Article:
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There is No Escape from Blockchains and Artificial Intelligence… Lawyers Better Be Prepared!

A course in “Creative Thinking” or “Disruptive Innovation”, “creating a vlog” or “producing a video featuring a potentially disruptive platform product” …

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“Disruptive Innovation” Course at St. Thomas University School of Law (January 2017)

What is Legal Tech?

Legal technology — or Legal Tech — refers to platforms, IT services and software that first made law firms and lawyers more efficient in performing their activities. Practice management, document storage and automated billing and accounting software are obvious examples. Soon Legal Tech became more advanced and started to include technology that assisted legal professionals in due diligence and discovery processes.

The Emergence of a New Type of “Lawyer”

Still not convinced about the importance of a “Creative Thinking”/”Disruptive Innovation” course in a law school curriculum? Let’s explain why the new “technology-based” economy requires a creative and innovative lawyer.

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“Creative Thinking for Lawyers” at Kysushu University (December 2016)

How Legal Tech Is Changing Legal Practice

Legal professionals, such as lawyers and judges, play a crucial role in establishing trust and truth. They negotiate, draft and interpret contracts. They help enforce them. They help perform due diligence. They create laws and regulations that protect the weaker parties. They design structures that enable the registration and transfer of property and intellectual property.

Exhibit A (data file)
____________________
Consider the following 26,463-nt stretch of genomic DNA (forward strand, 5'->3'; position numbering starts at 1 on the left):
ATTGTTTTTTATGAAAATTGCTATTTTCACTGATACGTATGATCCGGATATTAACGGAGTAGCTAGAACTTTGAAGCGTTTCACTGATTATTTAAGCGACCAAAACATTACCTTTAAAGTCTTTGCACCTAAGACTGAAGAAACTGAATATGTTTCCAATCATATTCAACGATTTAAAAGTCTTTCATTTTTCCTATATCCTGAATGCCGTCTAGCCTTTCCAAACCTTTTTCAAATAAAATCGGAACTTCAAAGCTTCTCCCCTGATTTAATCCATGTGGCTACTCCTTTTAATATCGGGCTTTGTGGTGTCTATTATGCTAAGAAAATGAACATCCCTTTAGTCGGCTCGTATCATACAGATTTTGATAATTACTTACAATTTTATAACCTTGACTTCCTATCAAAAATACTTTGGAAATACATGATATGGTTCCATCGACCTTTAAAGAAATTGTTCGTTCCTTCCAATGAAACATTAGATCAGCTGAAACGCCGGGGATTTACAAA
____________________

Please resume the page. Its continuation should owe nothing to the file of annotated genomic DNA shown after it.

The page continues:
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Apple iTunes

Blockchains and Law

A blockchain is a shared digital ledger or database that maintains a continuously growing list of “blocks”. A block contains records of recent transactions among participating parties involving digital assets. Once the transactions are verified, validated and completed, the block will be added to a chain of previous transactions in a linear and chronological order.

Legal Tech and Its Implications

It is surprising how few legal professionals are aware of developments in Legal Tech. At least, that is the strong anecdotal impression that I have based on discussions with lawyers, corporate legal professionals and law professors. And even after the opportunities of these new technologies are explained, they generally don’t seem to feel immediately threatened. Rather, they usually react by giving several reasons why blockchain-based smart contracts and other developments described above will not (at least in the short to medium term) fundamentally change the need for lawyers or the way that lawyers work.

Blockchains and “Decentralization”

Legal professionals should not be fooled by the infancy of the smart contracts and blockchain technology. Consider blockchain-based currency, Bitcoin. Until recently it was still viewed as a hype, susceptible to fraud, price manipulation and corruption. Yet, the pace of innovation in cryptocurrencies is faster than ever.

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Investor activity in “blockchain” technology
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Lawyers and “Decentralization”

What then is the role of legal professionals in this new “decentralized” world? The ultimate answer is that they have to accept that legal implications will not stop innovations and developments in technology. They should learn from peer-to-peer music sharing company Napster. Instead of emphasizing the illegality of the service, Spotify found ways to charge consumers without sacrificing the convenience and accessibility of the streaming service.

Legal Tech and the Need for a New Legal Education

Legal Tech is disrupting legal practice. New technologies that decentralize the world mean that the legal profession must exist in a permanent state of innovation. A task that is not easily accomplished by over-extended and — often — cumbersome legal organizations that have lost the capacity for agile re-invention.

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Video Gaming Prof • Middle-Aged Ultra Runner — on a self-learning journey

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